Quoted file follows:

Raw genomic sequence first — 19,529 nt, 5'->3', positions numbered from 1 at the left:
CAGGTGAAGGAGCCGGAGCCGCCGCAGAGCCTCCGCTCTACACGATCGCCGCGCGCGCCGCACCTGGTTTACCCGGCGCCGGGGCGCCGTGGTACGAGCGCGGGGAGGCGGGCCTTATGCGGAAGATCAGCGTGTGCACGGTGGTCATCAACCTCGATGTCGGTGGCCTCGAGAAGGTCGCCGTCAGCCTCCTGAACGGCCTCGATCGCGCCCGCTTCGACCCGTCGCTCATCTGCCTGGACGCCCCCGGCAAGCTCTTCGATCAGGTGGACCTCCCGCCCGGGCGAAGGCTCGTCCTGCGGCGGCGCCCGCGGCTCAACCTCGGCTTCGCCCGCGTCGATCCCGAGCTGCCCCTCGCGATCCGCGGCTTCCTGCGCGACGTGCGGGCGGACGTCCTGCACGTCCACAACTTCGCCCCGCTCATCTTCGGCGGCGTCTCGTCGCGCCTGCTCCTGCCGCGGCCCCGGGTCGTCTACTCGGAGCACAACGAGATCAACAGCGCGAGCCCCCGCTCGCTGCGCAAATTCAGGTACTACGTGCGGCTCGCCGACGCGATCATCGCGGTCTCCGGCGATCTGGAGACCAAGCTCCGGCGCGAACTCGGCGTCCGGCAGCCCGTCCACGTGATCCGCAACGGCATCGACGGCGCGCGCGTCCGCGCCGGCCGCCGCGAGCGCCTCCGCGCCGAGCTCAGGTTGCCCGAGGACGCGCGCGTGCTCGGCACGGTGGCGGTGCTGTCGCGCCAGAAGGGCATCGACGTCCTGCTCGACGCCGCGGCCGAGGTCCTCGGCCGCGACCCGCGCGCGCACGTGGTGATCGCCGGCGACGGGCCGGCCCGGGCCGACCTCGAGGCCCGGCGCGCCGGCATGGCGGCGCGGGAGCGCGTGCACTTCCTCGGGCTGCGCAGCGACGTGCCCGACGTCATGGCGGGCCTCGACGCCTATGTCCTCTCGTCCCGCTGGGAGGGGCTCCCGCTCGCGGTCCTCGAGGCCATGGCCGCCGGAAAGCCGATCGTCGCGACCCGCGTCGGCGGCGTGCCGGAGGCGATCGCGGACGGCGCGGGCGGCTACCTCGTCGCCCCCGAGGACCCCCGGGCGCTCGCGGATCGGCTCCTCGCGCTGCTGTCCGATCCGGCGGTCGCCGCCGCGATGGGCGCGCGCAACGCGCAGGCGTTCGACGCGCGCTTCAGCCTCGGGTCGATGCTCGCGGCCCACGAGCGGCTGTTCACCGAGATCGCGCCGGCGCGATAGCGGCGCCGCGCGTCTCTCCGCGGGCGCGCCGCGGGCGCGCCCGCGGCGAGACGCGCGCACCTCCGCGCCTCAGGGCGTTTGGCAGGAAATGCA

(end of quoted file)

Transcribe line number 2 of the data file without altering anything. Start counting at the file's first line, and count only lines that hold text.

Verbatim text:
CAGGTGAAGGAGCCGGAGCCGCCGCAGAGCCTCCGCTCTACACGATCGCCGCGCGCGCCGCACCTGGTTTACCCGGCGCCGGGGCGCCGTGGTACGAGCGCGGGGAGGCGGGCCTTATGCGGAAGATCAGCGTGTGCACGGTGGTCATCAACCTCGATGTCGGTGGCCTCGAGAAGGTCGCCGTCAGCCTCCTGAACGGCCTCGATCGCGCCCGCTTCGACCCGTCGCTCATCTGCCTGGACGCCCCCGGCAAGCTCTTCGATCAGGTGGACCTCCCGCCCGGGCGAAGGCTCGTCCTGCGGCGGCGCCCGCGGCTCAACCTCGGCTTCGCCCGCGTCGATCCCGAGCTGCCCCTCGCGATCCGCGGCTTCCTGCGCGACGTGCGGGCGGACGTCCTGCACGTCCACAACTTCGCCCCGCTCATCTTCGGCGGCGTCTCGTCGCGCCTGCTCCTGCCGCGGCCCCGGGTCGTCTACTCGGAGCACAACGAGATCAACAGCGCGAGCCCCCGCTCGCTGCGCAAATTCAGGTACTACGTGCGGCTCGCCGACGCGATCATCGCGGTCTCCGGCGATCTGGAGACCAAGCTCCGGCGCGAACTCGGCGTCCGGCAGCCCGTCCACGTGATCCGCAACGGCATCGACGGCGCGCGCGTCCGCGCCGGCCGCCGCGAGCGCCTCCGCGCCGAGCTCAGGTTGCCCGAGGACGCGCGCGTGCTCGGCACGGTGGCGGTGCTGTCGCGCCAGAAGGGCATCGACGTCCTGCTCGACGCCGCGGCCGAGGTCCTCGGCCGCGACCCGCGCGCGCACGTGGTGATCGCCGGCGACGGGCCGGCCCGGGCCGACCTCGAGGCCCGGCGCGCCGGCATGGCGGCGCGGGAGCGCGTGCACTTCCTCGGGCTGCGCAGCGACGTGCCCGACGTCATGGCGGGCCTCGACGCCTATGTCCTCTCGTCCCGCTGGGAGGGGCTCCCGCTCGCGGTCCTCGAGGCCATGGCCGCCGGAAAGCCGATCGTCGCGACCCGCGTCGGCGGCGTGCCGGAGGCGATCGCGGACGGCGCGGGCGGCTACCTCGTCGCCCCCGAGGACCCCCGGGCGCTCGCGGATCGGCTCCTCGCGCTGCTGTCCGATCCGGCGGTCGCCGCCGCGATGGGCGCGCGCAACGCGCAGGCGTTCGACGCGCGCTTCAGCCTCGGGTCGATGCTCGCGGCCCACGAGCGGCTGTTCACCGAGATCGCGCCGGCGCGATAGCGGCGCCGCGCGTCTCTCCGCGGGCGCGCCGCGGGCGCGCCCGCGGCGAGACGCGCGCACCTCCGCGCCTCAGGGCGTTTGGCAGGAAATGCA